Saturday, June 2, 2012

Configuring NAT - NAT Stateful Failover with HSRP

If you work in a high availability environment (largest options exchange in the world) like I do, then you know the value of redundant design. I dislike being caught off-guard and putting out fires. Therefore, I try to make redundancy a part of my design and when "it" hits the fan users aren't breathing down on my neck. And I can actually concentrate on fixing the issue rather than grabbing a bucket of water to put out a house fire. That is the basis for this blogtorial which is how do we configure NAT Stateful Failover with HSRP.

Please read my previous NAT posts if you need a refresher on NAT. At this point, I am assuming you are fairly familiar with NAT and its concepts, so I will get right down to business and spare you the usual 'abc' of NAT'ng. 

Consider this simple topology and let's get started.


First let's get the easiest router configured (R5).


  • Set the interface IP
  • Description
  • A static route to the default gateway (HSRP ADDRESS) 
Next let's get the interfaces configured on R2 and R3.

  1. Set the IP of R2.
  2. Define fast1/0 as NAT inside. 
  3. Configure the HSRP floating address. 
  4. Set the timers so HSRP can converge faster. The default timer is 3 and 10 (keepalive and hold time). 
  5. Set the priority to 120 so it can be the primary HSRP router. Default is 100. 
  6. Configure preempt which is not on by default.Technically you don't need it but might as well configure it.  
  7. Configure the HSRP group name. 
  8. Configure track so when fast1/1 (nat outside) interface goes down priority can be decremented by 30 therefore allowing R3 take over the HSRP address. 
  9. Set the IP of R3.
  10. Define fast1/0 as NAT inside.
  11. Configure the HSRP floating address.
  12. Once again adjust the timers so HSRP can converge faster. 
  13. Configure preempt which is not on by default. 
  14. Configure the HSRP group name. 
  15. Configure track and priority. The priority will be decremented by 10 if fast1/1 goes down. 
Time to get the outside interfaces configured. 

  1. Set the IP address of the outside interface R2.
  2. Define R2 fast1/1 as the NAT outside interface.
  3. Set the IP address of the outside interface of R3.
  4. Define R3 fast1/1 as the NAT outside interface.
Do a show command just to verify HSRP is working as expected. 


We are going to be configuring BGP later to advertise our NAT POOL to R4 so let's get a 'discard route' in our routing table. 


Now let's move on to the NAT statements.

  1. Assign the Stateful ID. This has to be unique to the router and must be different on both routers. 
  2. Create the redundancy and attach the HSRP group name. We defined RED earlier in the HSRP configuration. 
  3. Assign the mapping-id which will be used in the NAT statement. This must match on both routers. 
  4. Assign the protocol used for conversations between the routers. TCP is also available.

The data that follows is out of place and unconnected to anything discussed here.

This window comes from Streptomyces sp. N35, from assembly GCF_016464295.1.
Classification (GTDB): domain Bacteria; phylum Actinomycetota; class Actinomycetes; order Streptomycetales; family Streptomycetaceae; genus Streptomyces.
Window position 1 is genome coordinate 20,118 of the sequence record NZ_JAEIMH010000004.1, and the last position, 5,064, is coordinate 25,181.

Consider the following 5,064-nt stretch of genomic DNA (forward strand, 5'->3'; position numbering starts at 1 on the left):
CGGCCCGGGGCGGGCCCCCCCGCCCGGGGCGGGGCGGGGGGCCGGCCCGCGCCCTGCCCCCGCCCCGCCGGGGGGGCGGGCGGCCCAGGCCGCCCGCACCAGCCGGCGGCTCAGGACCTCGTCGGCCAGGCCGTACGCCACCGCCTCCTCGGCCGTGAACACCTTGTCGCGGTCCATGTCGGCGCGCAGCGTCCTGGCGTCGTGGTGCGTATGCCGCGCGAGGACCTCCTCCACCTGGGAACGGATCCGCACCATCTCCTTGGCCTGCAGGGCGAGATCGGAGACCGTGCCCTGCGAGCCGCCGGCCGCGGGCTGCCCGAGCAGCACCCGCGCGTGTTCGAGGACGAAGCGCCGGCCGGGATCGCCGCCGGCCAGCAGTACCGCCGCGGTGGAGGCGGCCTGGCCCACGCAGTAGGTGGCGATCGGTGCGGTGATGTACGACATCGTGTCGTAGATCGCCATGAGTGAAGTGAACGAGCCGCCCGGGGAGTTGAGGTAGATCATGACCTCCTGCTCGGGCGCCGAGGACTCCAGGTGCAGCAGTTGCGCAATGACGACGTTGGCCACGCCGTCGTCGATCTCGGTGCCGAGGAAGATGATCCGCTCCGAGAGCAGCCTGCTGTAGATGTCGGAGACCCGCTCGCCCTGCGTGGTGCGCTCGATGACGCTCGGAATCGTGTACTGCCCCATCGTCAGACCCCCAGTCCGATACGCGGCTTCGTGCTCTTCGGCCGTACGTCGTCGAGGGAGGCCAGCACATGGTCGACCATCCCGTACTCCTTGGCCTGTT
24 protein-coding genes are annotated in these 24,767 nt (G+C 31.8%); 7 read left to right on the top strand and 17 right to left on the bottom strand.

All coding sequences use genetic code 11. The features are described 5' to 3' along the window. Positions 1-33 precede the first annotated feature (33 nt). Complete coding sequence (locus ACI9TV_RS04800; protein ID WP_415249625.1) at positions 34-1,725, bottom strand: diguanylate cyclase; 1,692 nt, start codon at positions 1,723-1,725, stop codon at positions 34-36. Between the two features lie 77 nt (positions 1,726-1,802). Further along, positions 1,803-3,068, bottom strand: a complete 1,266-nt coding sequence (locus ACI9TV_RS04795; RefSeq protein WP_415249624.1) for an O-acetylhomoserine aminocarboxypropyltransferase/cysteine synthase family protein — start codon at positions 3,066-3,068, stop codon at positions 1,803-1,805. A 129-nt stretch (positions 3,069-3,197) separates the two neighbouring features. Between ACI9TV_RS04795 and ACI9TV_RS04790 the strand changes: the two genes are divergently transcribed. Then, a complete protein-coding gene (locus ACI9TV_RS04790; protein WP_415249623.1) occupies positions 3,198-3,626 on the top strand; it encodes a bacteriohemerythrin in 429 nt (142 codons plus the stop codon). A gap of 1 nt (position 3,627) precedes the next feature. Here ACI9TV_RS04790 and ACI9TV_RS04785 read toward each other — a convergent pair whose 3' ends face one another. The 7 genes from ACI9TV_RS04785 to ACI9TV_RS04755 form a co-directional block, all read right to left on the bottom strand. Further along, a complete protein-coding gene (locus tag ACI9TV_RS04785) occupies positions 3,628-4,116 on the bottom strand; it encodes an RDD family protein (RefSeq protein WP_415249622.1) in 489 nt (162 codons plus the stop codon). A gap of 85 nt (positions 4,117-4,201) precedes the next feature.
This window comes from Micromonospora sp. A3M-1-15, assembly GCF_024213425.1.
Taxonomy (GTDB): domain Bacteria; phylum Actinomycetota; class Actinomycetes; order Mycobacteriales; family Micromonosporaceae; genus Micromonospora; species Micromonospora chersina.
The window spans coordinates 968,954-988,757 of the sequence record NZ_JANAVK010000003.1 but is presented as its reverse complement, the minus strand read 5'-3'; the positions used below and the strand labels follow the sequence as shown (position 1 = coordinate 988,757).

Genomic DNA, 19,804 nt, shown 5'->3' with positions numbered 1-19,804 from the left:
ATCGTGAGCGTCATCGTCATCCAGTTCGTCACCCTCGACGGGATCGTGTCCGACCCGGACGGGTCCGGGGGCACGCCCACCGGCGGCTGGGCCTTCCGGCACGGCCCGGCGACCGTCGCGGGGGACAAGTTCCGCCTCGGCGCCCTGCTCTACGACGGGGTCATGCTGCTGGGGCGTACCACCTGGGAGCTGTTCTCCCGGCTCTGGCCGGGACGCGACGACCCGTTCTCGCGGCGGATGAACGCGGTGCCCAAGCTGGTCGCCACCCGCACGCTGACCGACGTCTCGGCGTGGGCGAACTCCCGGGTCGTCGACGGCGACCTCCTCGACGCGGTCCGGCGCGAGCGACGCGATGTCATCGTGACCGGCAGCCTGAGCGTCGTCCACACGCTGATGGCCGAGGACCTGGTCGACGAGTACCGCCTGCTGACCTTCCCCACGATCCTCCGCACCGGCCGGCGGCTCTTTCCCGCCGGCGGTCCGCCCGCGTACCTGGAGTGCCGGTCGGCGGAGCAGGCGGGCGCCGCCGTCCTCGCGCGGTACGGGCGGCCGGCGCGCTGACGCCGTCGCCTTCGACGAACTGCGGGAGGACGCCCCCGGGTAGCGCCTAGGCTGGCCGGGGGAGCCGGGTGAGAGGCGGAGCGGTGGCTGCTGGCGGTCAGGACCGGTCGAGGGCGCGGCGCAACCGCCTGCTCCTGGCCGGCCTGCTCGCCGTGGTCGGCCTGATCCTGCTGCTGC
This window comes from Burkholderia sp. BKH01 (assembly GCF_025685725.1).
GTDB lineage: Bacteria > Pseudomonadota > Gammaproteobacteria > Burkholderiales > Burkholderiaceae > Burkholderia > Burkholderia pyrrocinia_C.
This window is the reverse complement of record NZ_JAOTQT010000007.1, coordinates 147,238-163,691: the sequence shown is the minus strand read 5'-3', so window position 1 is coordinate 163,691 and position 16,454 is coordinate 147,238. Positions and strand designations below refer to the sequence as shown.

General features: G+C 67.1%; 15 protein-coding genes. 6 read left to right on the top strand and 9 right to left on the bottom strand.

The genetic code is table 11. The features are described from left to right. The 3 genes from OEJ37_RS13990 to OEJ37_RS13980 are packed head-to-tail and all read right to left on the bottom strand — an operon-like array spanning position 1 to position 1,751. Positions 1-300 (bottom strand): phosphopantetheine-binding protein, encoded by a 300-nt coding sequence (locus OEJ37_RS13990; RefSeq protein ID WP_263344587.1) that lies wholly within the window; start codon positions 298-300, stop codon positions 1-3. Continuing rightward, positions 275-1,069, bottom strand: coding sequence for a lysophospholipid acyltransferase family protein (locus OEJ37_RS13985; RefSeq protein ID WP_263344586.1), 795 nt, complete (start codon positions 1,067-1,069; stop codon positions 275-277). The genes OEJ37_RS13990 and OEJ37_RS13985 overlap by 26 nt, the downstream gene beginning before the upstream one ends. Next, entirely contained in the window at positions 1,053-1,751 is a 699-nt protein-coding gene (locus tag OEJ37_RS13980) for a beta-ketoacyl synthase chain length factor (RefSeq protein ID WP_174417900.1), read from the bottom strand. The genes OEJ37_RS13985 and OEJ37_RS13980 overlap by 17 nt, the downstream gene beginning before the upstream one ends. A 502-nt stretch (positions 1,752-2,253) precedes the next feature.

5. Create the NAT pool.
  6. Configure the NAT statement. Note that the mapping-id is 100 which we defined earlier. 
  7. Create the access-list to match the traffic that is to be NAT'd
  8. Assign the Stateful ID. Must be different than the other router. 
  9. Create the redundancy and attach the HSRP group name. We defined RED earlier in the HSRP configuration. 
  10. Assign the mapping-id which will be used in the NAT statement. This must match on both routers.
  11. Assign the protocol used for conversations between the routers. TCP is also available.
  12. Create the NAT pool.
  13. Configure the NAT statement. Note that the mapping-id is 100 which we defined earlier. 
  14. Create the access-list to match the traffic that is to be NAT'd
Now let's get our R4 configured and it is fairly straight forward. 

  1. Set the IP of this interface. 
  2. Create a new instance of BGP. 
  3. Set the timers so BGP can converge quickly. 
  4. Create the R2 neighbor. 
  5. Set the weight so R2 will be preferred to reach the NAT POOL. 
  6. Create the R3 neighbor. 
Let's get BGP configured our R2 and R3. 

  1. Create a new instance of BGP. 
  2. Advertise the NAT POOL with the network statement. 
  3. Configure the neighbor statement with remote-as 2. 
Show command to verify that Stateful NAT is configured and working as expected. 

  • Note that both of the routers show the state as being ready. 
  • We can also see that R2 is Active and R3 is Standby as expected. 
  • As of right now we do not have any NAT translations which you can verify by typing 'show ip nat translations'.
Now let's ping R4 (1.1.1.4) from R5 and see what happens on R2 and R3. 

  1. Ping R4 (1.1.1.4)
  2. R2 has the translations.
  3. And R3 has the same translations. 
As you can see both routers have the same NAT translations.

Troubleshooting

  • debug ip nat detail
  • debug ip snat detail
  • debug standby 
  • show ip nat translations 
  • show ip snat distributed
  • show ip nat statistics
  • Email arwinatgmail.com :) 
Conclusion 

NAT Stateful Failover with HSRP is a great high availability solution. However, with any solution careful considerations must be given to designing it efficiently or else you maybe spending time polishing your resume. 

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Thank you.